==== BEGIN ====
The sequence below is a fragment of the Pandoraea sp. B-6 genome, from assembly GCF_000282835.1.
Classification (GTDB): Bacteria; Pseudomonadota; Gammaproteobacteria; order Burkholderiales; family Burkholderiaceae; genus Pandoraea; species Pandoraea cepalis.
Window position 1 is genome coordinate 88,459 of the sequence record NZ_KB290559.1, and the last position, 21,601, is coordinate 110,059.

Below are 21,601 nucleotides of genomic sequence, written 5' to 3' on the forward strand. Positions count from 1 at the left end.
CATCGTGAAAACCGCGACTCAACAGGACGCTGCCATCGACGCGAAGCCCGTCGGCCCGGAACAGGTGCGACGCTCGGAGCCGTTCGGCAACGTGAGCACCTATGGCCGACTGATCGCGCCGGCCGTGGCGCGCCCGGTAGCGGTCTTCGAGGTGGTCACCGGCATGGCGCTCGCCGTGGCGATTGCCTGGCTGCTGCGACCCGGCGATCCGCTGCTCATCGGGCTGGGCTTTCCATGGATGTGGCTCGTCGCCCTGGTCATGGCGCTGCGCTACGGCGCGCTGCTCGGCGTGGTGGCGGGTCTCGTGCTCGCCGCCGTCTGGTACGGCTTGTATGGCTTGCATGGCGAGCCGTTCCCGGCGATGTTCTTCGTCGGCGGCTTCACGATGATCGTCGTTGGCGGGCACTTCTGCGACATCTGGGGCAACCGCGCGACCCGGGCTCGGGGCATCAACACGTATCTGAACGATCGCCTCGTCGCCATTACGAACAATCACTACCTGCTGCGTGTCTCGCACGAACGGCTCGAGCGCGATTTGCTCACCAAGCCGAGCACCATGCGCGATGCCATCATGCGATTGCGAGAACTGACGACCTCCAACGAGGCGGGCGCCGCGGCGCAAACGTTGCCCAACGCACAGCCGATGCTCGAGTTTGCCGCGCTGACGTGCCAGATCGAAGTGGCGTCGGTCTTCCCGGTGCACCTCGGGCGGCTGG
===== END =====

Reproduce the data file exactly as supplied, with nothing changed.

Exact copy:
The sequence below is a fragment of the Pandoraea sp. B-6 genome, from assembly GCF_000282835.1.
Classification (GTDB): Bacteria; Pseudomonadota; Gammaproteobacteria; order Burkholderiales; family Burkholderiaceae; genus Pandoraea; species Pandoraea cepalis.
Window position 1 is genome coordinate 88,459 of the sequence record NZ_KB290559.1, and the last position, 21,601, is coordinate 110,059.

Below are 21,601 nucleotides of genomic sequence, written 5' to 3' on the forward strand. Positions count from 1 at the left end.
CATCGTGAAAACCGCGACTCAACAGGACGCTGCCATCGACGCGAAGCCCGTCGGCCCGGAACAGGTGCGACGCTCGGAGCCGTTCGGCAACGTGAGCACCTATGGCCGACTGATCGCGCCGGCCGTGGCGCGCCCGGTAGCGGTCTTCGAGGTGGTCACCGGCATGGCGCTCGCCGTGGCGATTGCCTGGCTGCTGCGACCCGGCGATCCGCTGCTCATCGGGCTGGGCTTTCCATGGATGTGGCTCGTCGCCCTGGTCATGGCGCTGCGCTACGGCGCGCTGCTCGGCGTGGTGGCGGGTCTCGTGCTCGCCGCCGTCTGGTACGGCTTGTATGGCTTGCATGGCGAGCCGTTCCCGGCGATGTTCTTCGTCGGCGGCTTCACGATGATCGTCGTTGGCGGGCACTTCTGCGACATCTGGGGCAACCGCGCGACCCGGGCTCGGGGCATCAACACGTATCTGAACGATCGCCTCGTCGCCATTACGAACAATCACTACCTGCTGCGTGTCTCGCACGAACGGCTCGAGCGCGATTTGCTCACCAAGCCGAGCACCATGCGCGATGCCATCATGCGATTGCGAGAACTGACGACCTCCAACGAGGCGGGCGCCGCGGCGCAAACGTTGCCCAACGCACAGCCGATGCTCGAGTTTGCCGCGCTGACGTGCCAGATCGAAGTGGCGTCGGTCTTCCCGGTGCACCTCGGGCGGCTGG